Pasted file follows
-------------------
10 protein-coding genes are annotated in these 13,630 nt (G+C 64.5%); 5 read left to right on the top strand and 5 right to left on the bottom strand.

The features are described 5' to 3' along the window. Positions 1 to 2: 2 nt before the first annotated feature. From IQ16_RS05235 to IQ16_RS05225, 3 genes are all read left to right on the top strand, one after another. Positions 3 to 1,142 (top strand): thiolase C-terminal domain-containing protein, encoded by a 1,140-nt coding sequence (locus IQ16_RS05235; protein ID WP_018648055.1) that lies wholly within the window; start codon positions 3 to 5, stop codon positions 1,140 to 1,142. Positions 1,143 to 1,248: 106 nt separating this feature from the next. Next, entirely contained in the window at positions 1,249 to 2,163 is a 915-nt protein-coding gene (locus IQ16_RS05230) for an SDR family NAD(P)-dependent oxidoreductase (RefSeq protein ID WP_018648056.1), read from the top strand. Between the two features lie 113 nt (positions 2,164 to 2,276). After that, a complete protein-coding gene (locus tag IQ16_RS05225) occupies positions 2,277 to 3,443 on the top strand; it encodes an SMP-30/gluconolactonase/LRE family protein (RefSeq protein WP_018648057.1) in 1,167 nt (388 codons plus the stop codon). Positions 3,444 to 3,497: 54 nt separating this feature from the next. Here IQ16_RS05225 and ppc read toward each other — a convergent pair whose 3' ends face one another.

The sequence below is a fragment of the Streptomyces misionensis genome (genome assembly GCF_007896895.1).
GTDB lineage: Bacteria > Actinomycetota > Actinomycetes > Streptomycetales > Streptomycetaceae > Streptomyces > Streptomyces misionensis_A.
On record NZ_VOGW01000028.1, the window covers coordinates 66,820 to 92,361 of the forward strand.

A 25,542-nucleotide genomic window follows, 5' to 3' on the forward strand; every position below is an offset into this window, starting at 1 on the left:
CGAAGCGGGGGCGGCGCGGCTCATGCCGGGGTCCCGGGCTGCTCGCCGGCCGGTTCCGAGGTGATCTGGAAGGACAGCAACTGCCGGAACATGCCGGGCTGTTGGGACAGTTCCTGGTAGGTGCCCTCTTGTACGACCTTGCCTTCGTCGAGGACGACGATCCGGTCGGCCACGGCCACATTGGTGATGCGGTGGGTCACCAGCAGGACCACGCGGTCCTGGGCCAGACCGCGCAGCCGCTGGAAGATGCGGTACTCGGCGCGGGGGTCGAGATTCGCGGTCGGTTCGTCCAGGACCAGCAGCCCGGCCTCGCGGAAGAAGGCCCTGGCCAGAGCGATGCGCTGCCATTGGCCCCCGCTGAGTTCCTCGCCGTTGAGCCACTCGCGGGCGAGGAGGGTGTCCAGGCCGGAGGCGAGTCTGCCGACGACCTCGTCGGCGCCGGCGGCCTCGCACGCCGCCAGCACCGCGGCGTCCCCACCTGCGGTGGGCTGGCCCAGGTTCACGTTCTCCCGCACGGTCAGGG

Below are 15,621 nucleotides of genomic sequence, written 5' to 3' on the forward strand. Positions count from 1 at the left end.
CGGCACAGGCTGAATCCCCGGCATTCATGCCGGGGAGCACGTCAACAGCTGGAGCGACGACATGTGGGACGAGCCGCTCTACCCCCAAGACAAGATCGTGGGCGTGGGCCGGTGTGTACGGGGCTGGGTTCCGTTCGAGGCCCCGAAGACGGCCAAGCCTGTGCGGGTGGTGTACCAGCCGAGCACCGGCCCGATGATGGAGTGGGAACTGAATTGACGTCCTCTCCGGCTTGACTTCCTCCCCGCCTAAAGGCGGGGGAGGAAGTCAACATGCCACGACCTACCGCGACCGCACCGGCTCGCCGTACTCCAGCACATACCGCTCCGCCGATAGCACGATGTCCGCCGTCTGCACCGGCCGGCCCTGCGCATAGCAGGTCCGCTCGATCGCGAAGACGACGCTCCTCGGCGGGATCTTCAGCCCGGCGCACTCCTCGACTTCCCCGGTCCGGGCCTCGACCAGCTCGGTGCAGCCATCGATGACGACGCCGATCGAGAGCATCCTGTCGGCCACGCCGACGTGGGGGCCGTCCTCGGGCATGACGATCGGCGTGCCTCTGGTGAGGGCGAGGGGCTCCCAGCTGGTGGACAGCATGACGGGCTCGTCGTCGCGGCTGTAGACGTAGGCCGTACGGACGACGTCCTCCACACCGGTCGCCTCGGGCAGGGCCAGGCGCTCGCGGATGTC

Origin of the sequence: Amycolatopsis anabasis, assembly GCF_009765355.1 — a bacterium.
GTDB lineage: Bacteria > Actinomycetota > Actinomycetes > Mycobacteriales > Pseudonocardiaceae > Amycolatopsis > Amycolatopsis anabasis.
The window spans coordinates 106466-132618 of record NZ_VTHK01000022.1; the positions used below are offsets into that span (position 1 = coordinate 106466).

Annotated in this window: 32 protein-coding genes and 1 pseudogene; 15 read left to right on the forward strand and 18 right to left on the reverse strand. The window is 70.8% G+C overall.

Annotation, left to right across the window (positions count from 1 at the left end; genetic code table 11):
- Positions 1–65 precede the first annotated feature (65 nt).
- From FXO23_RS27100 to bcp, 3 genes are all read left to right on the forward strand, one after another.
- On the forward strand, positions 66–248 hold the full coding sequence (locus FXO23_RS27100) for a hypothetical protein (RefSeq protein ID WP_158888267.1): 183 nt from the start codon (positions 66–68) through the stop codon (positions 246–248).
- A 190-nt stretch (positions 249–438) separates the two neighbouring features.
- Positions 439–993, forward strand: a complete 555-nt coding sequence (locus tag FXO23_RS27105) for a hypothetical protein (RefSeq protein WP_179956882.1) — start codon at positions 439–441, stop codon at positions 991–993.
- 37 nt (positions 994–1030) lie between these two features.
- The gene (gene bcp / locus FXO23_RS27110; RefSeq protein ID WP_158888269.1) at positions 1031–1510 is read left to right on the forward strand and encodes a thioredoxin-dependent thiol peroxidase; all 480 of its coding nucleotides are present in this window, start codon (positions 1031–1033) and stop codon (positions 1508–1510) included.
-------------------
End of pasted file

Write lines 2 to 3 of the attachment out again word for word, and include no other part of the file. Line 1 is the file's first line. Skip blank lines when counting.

The features are described 5' to 3' along the window. Positions 1 to 2: 2 nt before the first annotated feature. From IQ16_RS05235 to IQ16_RS05225, 3 genes are all read left to right on the top strand, one after another. Positions 3 to 1,142 (top strand): thiolase C-terminal domain-containing protein, encoded by a 1,140-nt coding sequence (locus IQ16_RS05235; protein ID WP_018648055.1) that lies wholly within the window; start codon positions 3 to 5, stop codon positions 1,140 to 1,142. Positions 1,143 to 1,248: 106 nt separating this feature from the next. Next, entirely contained in the window at positions 1,249 to 2,163 is a 915-nt protein-coding gene (locus IQ16_RS05230) for an SDR family NAD(P)-dependent oxidoreductase (RefSeq protein ID WP_018648056.1), read from the top strand. Between the two features lie 113 nt (positions 2,164 to 2,276). After that, a complete protein-coding gene (locus tag IQ16_RS05225) occupies positions 2,277 to 3,443 on the top strand; it encodes an SMP-30/gluconolactonase/LRE family protein (RefSeq protein WP_018648057.1) in 1,167 nt (388 codons plus the stop codon). Positions 3,444 to 3,497: 54 nt separating this feature from the next. Here IQ16_RS05225 and ppc read toward each other — a convergent pair whose 3' ends face one another.

The sequence below is a fragment of the Streptomyces misionensis genome (genome assembly GCF_007896895.1).